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Engaged Anthropology at USF

Burmese women participate in focus groups organized in Health and Ethnicity class. Photo by Natalie Hobbs

Burmese women participate in focus groups organized in Health and Ethnicity class. Photo by Natalie Hobbs

Lance Arney, Doctoral student and Executive Director, Moses House, with kids on a fieldtrip to Sweetwater Organic Farm

Lance Arney, Doctoral student and Executive Director, Moses House, with kids on a fieldtrip to Sweetwater Organic Farm

Rain Barrel project, Moses House. Photo by Ashley Meredith

Rain Barrel project, Moses House. Photo by Ashley Meredith

Common Ground Church, site of community visual project. Photo by Ashley Meredith

Common Ground Church, site of community visual project. Photo by Ashley Meredith

M.A. student Mackenzie Rapp and community partners work on HIV prevention video. Photo by Ashley Meredith

M.A. student Mackenzie Rapp and community partners work on HIV prevention video. Photo by Ashley Meredith

Community engagement has long been central to the Department’s mission of “making a difference” through applied anthropology. Engaged work has two major dimensions: First, a commitment to involve community partners actively in the development of research, teaching, and service projects, with the goal of bringing positive results to the community, and second, to bring the insights of anthropologists into the public sphere. Our goal is to facilitate inquiry, dialogue, and action about issues related to social justice, health promotion, cultural and archaeological resource protection, educational equity, and environmental quality, seen at both the local and global scales.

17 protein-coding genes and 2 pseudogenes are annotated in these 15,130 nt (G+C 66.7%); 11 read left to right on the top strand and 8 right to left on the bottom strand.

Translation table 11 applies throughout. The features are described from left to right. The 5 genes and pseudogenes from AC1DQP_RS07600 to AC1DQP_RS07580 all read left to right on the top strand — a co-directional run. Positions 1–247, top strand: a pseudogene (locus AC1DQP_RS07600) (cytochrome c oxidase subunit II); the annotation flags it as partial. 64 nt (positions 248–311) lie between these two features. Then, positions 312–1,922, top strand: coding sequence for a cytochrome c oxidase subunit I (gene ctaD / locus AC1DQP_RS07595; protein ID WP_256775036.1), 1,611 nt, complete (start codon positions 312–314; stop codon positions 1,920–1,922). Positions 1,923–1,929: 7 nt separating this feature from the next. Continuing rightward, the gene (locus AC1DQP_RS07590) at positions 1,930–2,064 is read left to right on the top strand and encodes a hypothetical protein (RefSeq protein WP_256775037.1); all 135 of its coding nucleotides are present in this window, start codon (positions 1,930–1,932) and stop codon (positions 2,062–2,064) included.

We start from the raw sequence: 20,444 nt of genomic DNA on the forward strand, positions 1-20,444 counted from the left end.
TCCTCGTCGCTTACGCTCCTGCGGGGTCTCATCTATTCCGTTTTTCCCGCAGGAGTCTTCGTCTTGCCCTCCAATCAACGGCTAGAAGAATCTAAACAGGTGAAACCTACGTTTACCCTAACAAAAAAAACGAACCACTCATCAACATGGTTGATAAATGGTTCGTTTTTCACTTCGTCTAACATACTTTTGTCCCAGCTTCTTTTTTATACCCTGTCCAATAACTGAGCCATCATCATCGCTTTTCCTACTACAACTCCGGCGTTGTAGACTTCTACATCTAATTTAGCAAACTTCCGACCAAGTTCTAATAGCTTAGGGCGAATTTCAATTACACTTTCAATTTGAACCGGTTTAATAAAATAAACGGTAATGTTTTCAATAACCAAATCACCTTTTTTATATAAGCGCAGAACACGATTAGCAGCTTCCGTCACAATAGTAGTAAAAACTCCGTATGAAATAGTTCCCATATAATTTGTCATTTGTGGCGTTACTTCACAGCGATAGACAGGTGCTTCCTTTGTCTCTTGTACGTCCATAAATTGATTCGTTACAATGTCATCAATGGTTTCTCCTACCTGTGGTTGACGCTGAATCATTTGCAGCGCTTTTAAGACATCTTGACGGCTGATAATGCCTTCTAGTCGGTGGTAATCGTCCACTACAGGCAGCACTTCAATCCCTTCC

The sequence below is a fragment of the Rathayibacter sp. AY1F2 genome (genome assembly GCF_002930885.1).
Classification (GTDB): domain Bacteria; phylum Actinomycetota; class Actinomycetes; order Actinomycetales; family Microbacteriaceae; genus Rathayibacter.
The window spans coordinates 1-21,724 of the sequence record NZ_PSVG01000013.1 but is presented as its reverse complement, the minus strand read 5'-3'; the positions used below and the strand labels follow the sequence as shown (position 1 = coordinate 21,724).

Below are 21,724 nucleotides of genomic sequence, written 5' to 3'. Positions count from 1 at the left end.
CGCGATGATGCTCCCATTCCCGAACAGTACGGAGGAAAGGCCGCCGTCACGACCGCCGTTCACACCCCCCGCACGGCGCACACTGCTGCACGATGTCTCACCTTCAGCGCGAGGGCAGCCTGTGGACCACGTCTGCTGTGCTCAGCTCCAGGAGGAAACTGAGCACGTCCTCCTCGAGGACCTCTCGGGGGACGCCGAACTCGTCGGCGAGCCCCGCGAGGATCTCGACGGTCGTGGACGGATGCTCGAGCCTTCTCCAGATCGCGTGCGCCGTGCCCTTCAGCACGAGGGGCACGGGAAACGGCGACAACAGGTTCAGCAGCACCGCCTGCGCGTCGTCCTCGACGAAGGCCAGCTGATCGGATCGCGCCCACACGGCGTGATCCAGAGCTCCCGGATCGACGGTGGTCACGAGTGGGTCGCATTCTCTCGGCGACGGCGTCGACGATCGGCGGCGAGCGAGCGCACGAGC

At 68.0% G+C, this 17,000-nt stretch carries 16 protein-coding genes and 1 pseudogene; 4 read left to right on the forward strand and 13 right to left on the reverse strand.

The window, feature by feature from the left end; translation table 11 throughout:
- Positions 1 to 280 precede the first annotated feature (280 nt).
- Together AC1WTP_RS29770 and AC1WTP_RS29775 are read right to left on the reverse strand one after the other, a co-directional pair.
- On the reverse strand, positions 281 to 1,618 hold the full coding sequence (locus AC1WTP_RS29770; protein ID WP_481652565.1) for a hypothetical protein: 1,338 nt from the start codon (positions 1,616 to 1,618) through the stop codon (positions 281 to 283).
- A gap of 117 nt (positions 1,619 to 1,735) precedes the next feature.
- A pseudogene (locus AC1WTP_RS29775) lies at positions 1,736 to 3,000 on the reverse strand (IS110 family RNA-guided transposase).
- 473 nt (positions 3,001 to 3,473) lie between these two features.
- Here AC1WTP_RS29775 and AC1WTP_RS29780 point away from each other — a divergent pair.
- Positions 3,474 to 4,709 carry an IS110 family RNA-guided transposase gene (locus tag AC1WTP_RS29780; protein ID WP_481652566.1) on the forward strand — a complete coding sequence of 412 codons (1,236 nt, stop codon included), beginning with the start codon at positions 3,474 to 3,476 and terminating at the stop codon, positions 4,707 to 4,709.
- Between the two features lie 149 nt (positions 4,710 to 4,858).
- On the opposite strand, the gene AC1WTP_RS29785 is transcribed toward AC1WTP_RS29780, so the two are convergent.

The department fulfills this mission in intersecting ways. First, we host organized collaborations, such as the two USF Centers of the Florida Public Archaeology Network, and the International Consortium for Forensics, Anthropology, and Human Rights. In addition, we highlight and encourage individual faculty and student research projects, and also offer opportunities to carry out engaged work in the classroom setting. Finally, we encourage active engagement by faculty and students in important social and cultural issues; our most prominent example is the nationally recognized Neuroanthropology blog.